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The Colombian Association of Air Conditioning and Refrigeration ACAIRE, invites you to one of the most important events in Latin America to be held in the city of Barranquilla - Colombia. The congress constitutes a platform for exchange of scientific knowledge in the field Climate Control and Cooling, which is of global interest and supports the need to formulate innovative, efficient and sustainable engineering solutions for the society of the future.

Central Europe towards Sustainable Building Prague 2019 (CESB19) event will be a part of 2019 international Sustainable Built Environment conference series convened under auspices of the four international organizations: iiSBE, CIB, UNEP-SBCI, FIDIC and the Global Alliance for Building and Construction.

Building and construction industry specialists, researchers, and policymakers will convene in Hong Kong for the 5-day World Building Congress. Local, regional and internationally renowned industry specialists will deliver keynote talks, case studies and dynamic presentations to reveal the latest smart building, construction and infrastructure trends, practices and developments.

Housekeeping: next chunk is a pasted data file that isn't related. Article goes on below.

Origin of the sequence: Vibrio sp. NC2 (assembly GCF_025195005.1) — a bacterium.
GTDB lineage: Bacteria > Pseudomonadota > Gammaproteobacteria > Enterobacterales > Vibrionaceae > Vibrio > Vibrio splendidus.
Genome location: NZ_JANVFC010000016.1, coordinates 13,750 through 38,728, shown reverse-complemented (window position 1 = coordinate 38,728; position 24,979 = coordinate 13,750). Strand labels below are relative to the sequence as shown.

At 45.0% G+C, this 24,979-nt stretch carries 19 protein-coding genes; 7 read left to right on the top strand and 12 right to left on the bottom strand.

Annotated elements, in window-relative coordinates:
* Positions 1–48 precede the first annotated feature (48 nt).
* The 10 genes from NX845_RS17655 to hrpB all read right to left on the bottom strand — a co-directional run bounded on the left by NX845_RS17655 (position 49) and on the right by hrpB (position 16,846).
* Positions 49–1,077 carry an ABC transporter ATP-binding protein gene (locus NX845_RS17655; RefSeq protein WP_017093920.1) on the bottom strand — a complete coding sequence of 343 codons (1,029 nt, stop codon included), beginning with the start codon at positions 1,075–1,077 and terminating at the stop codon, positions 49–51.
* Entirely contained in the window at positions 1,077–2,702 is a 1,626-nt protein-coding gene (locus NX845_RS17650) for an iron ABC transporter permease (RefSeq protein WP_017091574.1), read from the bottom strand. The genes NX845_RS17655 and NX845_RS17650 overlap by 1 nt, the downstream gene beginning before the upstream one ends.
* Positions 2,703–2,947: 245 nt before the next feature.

Global SBE series gets back to Helsinki to bring together the latest knowledge on sustainable buildings and their development trends. Conference themes will cover e.g. resource efficiency, circular economy, healthy spaces, net positivity, business concepts and innovations.

The HPC National Conference & Trade Show is where you will join over one thousand residential energy efficiency professionals for four days of outstanding educational sessions, networking, and inspiration. In educational sessions, over lunch, or during casual conversations over coffee at the Trade Show, you’ll have the chance to personally connect with industry leaders and your peers from across the country.